(ORDO NEWS) — Just over a week separates us from the day NASA’s new James Webb Space Telescope unveils its first images, and while that date will be significant in its own right, it will be followed by months and years of unprecedented scientific data collection.
One of Webb Observatory’s early science programs is a study in which Webb will observe a nearby “stellar cradle” called NGC 1333.
An international team of scientists will image the small, dim objects that inhabit this molecular cloud – mostly brown dwarfs and planets. orphans – which are difficult to observe with less powerful telescopes.
Brown dwarfs are considered “failed stars”. Although their life cycle begins in the same way as true stars, in clouds of collapsing gas and dust, brown dwarfs do not then gain enough mass to initiate nuclear reactions.
Therefore, they are small in size and low luminosity compared to other stars – and this makes them difficult to observe with conventional telescopes.
Brown dwarfs are intermediate between gas giant planets and red dwarfs, the smallest and coldest of the main sequence stars.
“The least massive brown dwarfs identified so far have a mass of no more than 5-10 Jupiter masses,” Alek Scholz, an astronomer at the University of St. Andrews, Scotland, and lead author of this new study, said in a statement.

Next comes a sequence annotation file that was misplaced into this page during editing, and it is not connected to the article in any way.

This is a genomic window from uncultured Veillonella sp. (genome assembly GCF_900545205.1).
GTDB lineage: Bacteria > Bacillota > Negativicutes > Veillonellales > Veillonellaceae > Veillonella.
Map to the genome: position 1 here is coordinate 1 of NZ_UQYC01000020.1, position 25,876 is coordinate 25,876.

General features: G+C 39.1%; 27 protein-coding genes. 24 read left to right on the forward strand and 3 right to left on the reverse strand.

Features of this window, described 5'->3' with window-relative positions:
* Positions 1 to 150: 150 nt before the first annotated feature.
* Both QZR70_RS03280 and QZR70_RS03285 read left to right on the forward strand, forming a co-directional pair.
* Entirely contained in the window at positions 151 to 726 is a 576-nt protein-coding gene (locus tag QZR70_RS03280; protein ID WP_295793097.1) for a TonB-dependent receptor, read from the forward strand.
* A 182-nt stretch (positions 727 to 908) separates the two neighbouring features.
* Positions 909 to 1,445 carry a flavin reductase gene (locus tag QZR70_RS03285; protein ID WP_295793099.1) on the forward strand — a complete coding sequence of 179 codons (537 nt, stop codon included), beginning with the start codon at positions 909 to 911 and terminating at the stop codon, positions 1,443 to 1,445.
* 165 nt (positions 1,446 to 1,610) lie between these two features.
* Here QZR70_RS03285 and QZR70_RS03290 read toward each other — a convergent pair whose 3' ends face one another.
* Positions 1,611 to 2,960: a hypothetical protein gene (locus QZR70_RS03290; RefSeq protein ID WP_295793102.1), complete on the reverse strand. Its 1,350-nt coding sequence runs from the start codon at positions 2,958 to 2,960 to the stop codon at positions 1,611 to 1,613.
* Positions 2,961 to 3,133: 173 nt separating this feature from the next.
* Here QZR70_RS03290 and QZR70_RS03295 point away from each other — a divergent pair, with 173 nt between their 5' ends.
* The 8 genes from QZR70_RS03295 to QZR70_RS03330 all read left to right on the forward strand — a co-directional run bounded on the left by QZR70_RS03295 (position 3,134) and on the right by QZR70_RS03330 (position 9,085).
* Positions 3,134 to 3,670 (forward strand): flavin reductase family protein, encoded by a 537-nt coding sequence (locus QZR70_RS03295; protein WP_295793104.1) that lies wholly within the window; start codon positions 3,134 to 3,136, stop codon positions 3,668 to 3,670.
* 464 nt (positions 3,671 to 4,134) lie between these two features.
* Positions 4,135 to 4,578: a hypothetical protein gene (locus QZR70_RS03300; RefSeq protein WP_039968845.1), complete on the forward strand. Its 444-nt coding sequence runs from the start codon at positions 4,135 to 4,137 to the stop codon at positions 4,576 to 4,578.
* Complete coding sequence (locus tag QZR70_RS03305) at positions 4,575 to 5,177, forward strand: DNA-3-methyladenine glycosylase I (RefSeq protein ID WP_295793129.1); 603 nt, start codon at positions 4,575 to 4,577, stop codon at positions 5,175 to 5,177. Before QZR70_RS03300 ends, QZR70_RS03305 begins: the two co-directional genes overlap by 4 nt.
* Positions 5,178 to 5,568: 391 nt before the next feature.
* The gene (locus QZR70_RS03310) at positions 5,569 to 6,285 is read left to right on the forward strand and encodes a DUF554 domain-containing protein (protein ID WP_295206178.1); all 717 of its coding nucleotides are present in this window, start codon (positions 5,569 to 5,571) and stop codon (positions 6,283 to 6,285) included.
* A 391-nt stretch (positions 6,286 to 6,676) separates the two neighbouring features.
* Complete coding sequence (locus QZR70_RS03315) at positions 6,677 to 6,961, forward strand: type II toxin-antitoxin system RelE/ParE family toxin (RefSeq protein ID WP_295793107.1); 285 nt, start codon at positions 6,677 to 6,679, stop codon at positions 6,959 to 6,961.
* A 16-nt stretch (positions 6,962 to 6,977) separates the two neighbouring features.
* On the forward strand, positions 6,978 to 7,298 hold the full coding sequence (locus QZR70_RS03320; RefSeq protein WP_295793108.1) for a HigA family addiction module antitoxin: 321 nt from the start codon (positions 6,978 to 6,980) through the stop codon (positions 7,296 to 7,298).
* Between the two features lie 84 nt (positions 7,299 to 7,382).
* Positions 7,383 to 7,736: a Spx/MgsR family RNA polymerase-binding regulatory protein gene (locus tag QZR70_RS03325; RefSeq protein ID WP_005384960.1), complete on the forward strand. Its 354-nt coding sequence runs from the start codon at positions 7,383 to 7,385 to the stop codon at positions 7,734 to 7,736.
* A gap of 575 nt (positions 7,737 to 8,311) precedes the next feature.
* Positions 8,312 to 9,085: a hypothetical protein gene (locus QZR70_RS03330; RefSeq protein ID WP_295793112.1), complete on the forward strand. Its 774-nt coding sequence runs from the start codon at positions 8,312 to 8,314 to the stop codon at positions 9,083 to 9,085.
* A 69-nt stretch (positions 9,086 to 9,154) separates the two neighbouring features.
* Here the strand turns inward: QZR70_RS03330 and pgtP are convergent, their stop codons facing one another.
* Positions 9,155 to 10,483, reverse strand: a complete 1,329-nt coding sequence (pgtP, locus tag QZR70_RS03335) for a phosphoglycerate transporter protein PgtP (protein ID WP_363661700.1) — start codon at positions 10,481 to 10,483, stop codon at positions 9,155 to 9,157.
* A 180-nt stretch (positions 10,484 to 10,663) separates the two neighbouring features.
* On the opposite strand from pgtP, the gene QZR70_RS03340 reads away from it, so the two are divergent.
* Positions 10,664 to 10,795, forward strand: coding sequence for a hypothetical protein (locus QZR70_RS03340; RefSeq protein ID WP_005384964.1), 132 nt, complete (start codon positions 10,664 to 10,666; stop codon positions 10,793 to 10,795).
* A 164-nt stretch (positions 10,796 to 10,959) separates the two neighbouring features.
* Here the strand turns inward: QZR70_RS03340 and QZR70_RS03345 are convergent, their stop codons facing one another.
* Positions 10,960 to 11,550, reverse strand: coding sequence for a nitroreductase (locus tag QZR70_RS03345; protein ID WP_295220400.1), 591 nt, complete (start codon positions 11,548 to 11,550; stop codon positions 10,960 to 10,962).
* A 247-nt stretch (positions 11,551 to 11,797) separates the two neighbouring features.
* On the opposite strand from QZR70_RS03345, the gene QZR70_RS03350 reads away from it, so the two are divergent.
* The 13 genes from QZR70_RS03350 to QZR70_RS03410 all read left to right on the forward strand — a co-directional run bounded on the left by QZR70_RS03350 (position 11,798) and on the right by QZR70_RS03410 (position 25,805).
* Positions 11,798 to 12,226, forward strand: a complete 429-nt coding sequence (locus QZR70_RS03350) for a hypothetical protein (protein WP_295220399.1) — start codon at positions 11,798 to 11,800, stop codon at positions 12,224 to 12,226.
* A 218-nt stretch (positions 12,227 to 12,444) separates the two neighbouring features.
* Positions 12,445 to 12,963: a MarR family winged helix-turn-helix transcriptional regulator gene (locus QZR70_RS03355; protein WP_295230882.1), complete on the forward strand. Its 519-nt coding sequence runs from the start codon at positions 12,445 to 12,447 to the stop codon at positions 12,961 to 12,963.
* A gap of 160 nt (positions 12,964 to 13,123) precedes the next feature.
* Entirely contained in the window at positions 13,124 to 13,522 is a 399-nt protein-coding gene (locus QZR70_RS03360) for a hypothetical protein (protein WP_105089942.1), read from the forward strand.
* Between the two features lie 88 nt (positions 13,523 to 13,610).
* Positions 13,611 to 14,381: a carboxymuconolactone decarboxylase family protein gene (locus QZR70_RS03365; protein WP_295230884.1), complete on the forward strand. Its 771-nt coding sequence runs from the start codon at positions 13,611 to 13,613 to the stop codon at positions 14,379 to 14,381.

We still do not know whether even smaller mass bodies can form in the “stellar cradles”. With Webb, we expect to discover, for the first time, objects in a cluster that are so tiny that they are comparable in mass to Jupiter.”
The team will also study orphan planets, celestial bodies that first formed in a star system and then were pushed into space by gravitational interaction and are now free to move through interstellar space. (True planets are gravitationally bound to their parent stars.)
To observe these small, dark objects, the researchers will use Webb’s onboard instrument called the Near Infrared Imager and Slitless Spectrograph, which collects spectroscopic data from dozens of objects at once.
The study is part of the first cycle of the Guaranteed Time Observations program, which will be implemented in Webb’s first year in orbit.
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